This will be a blow to the County Council which had established a number of pilot schemes to test various approaches to local management of libraries under a county-wide Industrial and Provident Society.
The IPS itself is looking increasingly fragile, under the chairmanship of Clive Fox whose library manager in Aldeburgh, another of the pilots, has resigned over the plans there.
Another pilot scheme, the cluster of Debenham, Eye and Stradbroke, has yet to make much progress because of the range and complexity of property issues to be settled first.
The County Council has always know that the IPS to run the service under contract to the council was the riskiest of the three options it considered.
As the risk analysis considered by the council said, the deciding factors between a continued in house service and the IPS were, “likely to be the risk appetite of the County Council and the level of commitment to community governance”.
On both counts they seem to have called it wrongly. And there have been scant signs yet of leadership from the IPS. There are whispers that contingency plans are being prepared.
Rural poverty comes with a thatched roof, John Gummer told a fairly well-heeled audience for Opera in the Barn, at Crows Hall, Debenham, on Saturday evening.
Lord Gummer was quoting someone else but the point was well made for the audience at the event which was for the benefit of the Suffolk Foundation which raises and allocates money to a wide range of projects throughout the county.
Last week the foundation published a research report, Hidden Needs, into deprivation in the county. It was prepared by the Cambridge Centre for Housing and Planning Research in the University’s Department of Land Economy.
It shows that nearly 78,000 people (more than one in ten of the population) live in income deprivation at the most minimal living standard provided by welfare benefits and will below the “poverty line”. This includes 19,000 children under 16 and 24,000 people of retirement age.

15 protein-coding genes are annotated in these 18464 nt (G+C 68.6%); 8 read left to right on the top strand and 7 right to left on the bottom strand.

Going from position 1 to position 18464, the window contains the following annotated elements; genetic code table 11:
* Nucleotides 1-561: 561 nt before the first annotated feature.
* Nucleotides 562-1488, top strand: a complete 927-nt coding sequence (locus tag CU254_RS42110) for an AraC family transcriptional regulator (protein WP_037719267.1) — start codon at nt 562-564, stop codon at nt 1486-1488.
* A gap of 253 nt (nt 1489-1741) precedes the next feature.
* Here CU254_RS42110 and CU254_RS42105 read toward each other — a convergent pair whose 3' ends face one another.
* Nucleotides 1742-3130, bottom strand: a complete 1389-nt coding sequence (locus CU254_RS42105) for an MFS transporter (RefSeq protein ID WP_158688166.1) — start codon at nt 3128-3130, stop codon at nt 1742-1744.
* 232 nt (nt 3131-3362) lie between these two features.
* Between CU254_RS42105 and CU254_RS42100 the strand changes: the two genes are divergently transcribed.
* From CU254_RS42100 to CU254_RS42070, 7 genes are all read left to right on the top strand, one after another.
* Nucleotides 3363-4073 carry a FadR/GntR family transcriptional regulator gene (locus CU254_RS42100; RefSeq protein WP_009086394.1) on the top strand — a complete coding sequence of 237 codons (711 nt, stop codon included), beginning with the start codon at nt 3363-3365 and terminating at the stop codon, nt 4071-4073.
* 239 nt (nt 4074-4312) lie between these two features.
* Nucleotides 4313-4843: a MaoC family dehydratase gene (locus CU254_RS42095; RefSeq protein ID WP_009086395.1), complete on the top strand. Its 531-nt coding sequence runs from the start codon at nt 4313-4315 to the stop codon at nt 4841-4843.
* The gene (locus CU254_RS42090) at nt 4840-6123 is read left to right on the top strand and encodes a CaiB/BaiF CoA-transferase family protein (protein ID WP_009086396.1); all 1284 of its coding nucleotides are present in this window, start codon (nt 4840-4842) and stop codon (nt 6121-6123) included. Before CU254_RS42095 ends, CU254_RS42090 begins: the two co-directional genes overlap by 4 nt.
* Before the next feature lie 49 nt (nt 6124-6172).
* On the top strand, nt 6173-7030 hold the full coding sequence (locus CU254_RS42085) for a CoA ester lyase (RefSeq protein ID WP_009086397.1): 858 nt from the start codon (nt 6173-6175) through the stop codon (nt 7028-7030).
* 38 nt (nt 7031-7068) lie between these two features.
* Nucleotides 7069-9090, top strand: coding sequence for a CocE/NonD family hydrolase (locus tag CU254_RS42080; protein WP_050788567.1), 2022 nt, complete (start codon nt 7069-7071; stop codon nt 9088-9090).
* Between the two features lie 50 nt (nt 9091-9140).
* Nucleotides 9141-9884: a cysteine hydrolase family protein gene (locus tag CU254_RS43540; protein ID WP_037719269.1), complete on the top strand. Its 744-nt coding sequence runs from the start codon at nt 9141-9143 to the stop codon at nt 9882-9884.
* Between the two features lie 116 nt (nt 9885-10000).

While Ipswich and Lowestoft have the worst areas of deprivation, the “hidden” poor of rural areas are vulnerable when resources are allocated to areas with the greets need.
Shockingly, the report shows than in the past few years poverty in Suffolk has risen relative to England as a whole.
The distances that residents in many parts of the county must travel to buy groceries, see a GP or post a parcel are among the highest in England.
On government spending cuts, the report says:
The Local Government Finance Settlement, the Coalition government’s decentralisation policy, the Localism Bill, the Big Society agenda, and outsourcing of public sector services in Suffolk present both challenges and opportunities for different sectors of Suffolk society.
While these changes may present opportunities for social enterprises, charities and small businesses to grow and develop, it is possible that the impact of funding cuts and restructuring of public sector service provision will have most negative effects on the most disadvantaged groups and individuals.
This is a report that should be read by every member of the county and district councils. If they don’t they are not doing their jobs properly